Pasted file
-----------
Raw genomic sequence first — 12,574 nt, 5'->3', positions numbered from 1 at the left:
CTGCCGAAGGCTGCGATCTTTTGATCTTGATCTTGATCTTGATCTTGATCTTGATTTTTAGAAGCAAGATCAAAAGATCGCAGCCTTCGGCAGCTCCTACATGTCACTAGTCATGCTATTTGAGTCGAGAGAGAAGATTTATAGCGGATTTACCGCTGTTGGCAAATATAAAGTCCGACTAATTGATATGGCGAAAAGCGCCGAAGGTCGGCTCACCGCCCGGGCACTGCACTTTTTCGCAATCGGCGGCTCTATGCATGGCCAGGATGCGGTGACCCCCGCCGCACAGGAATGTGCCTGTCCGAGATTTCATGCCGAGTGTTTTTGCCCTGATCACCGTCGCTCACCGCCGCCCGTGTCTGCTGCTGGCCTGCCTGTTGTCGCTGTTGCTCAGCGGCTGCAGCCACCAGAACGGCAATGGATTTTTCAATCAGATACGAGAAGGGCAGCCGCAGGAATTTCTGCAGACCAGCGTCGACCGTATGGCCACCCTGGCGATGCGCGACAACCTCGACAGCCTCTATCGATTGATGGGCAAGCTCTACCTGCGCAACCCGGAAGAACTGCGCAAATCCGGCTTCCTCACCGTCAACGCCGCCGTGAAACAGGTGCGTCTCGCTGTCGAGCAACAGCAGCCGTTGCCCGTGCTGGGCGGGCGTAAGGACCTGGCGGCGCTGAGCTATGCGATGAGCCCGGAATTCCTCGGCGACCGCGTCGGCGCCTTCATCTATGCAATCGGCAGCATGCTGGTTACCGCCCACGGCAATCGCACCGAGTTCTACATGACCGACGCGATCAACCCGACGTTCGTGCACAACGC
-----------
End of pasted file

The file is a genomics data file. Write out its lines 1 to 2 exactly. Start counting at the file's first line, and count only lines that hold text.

Raw genomic sequence first — 12,574 nt, 5'->3', positions numbered from 1 at the left:
CTGCCGAAGGCTGCGATCTTTTGATCTTGATCTTGATCTTGATCTTGATCTTGATTTTTAGAAGCAAGATCAAAAGATCGCAGCCTTCGGCAGCTCCTACATGTCACTAGTCATGCTATTTGAGTCGAGAGAGAAGATTTATAGCGGATTTACCGCTGTTGGCAAATATAAAGTCCGACTAATTGATATGGCGAAAAGCGCCGAAGGTCGGCTCACCGCCCGGGCACTGCACTTTTTCGCAATCGGCGGCTCTATGCATGGCCAGGATGCGGTGACCCCCGCCGCACAGGAATGTGCCTGTCCGAGATTTCATGCCGAGTGTTTTTGCCCTGATCACCGTCGCTCACCGCCGCCCGTGTCTGCTGCTGGCCTGCCTGTTGTCGCTGTTGCTCAGCGGCTGCAGCCACCAGAACGGCAATGGATTTTTCAATCAGATACGAGAAGGGCAGCCGCAGGAATTTCTGCAGACCAGCGTCGACCGTATGGCCACCCTGGCGATGCGCGACAACCTCGACAGCCTCTATCGATTGATGGGCAAGCTCTACCTGCGCAACCCGGAAGAACTGCGCAAATCCGGCTTCCTCACCGTCAACGCCGCCGTGAAACAGGTGCGTCTCGCTGTCGAGCAACAGCAGCCGTTGCCCGTGCTGGGCGGGCGTAAGGACCTGGCGGCGCTGAGCTATGCGATGAGCCCGGAATTCCTCGGCGACCGCGTCGGCGCCTTCATCTATGCAATCGGCAGCATGCTGGTTACCGCCCACGGCAATCGCACCGAGTTCTACATGACCGACGCGATCAACCCGACGTTCGTGCACAACGC